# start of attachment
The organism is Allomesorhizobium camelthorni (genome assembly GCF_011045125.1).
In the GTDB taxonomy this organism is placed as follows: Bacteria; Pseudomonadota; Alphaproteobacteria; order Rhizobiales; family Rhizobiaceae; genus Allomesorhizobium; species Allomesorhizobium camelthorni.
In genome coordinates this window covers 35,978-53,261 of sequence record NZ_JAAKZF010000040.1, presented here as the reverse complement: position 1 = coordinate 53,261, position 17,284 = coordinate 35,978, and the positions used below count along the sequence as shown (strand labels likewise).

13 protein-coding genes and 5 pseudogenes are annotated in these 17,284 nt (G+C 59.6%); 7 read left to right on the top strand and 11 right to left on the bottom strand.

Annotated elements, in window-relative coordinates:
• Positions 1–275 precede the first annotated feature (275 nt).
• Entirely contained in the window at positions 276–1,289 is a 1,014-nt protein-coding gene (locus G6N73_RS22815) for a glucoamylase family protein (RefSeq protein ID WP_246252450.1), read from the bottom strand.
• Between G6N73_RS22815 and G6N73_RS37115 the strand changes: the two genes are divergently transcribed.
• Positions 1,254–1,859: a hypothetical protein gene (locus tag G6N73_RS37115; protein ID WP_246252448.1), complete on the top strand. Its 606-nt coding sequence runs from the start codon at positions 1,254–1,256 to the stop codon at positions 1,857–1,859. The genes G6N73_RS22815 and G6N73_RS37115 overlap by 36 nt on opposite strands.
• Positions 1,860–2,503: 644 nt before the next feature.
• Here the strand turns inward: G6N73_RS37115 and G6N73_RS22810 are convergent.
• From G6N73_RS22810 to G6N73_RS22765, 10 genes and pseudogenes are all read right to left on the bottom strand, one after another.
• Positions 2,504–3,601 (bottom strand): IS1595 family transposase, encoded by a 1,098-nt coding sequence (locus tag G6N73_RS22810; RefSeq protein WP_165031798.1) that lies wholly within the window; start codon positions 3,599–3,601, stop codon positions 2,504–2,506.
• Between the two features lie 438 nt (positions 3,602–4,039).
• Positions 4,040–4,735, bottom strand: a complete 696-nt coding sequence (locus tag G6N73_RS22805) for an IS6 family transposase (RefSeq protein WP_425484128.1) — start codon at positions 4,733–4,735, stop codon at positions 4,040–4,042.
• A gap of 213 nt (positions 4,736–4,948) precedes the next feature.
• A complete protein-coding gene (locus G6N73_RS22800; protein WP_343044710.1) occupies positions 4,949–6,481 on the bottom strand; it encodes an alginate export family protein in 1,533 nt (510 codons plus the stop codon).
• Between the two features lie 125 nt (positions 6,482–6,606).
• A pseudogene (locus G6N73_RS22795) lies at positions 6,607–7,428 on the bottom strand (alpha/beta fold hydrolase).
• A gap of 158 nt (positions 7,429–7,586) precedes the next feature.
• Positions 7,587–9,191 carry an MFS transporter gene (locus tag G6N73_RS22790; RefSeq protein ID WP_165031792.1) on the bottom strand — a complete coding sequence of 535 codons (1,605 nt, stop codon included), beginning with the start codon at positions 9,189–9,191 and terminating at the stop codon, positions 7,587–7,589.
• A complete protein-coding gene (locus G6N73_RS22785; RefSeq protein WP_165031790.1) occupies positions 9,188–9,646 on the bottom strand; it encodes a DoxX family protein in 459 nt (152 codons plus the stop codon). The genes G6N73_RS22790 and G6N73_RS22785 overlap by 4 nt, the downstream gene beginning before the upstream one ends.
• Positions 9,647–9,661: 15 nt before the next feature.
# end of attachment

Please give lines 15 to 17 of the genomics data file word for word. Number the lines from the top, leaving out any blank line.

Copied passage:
• Positions 4,040–4,735, bottom strand: a complete 696-nt coding sequence (locus tag G6N73_RS22805) for an IS6 family transposase (RefSeq protein WP_425484128.1) — start codon at positions 4,733–4,735, stop codon at positions 4,040–4,042.
• A gap of 213 nt (positions 4,736–4,948) precedes the next feature.
• A complete protein-coding gene (locus G6N73_RS22800; protein WP_343044710.1) occupies positions 4,949–6,481 on the bottom strand; it encodes an alginate export family protein in 1,533 nt (510 codons plus the stop codon).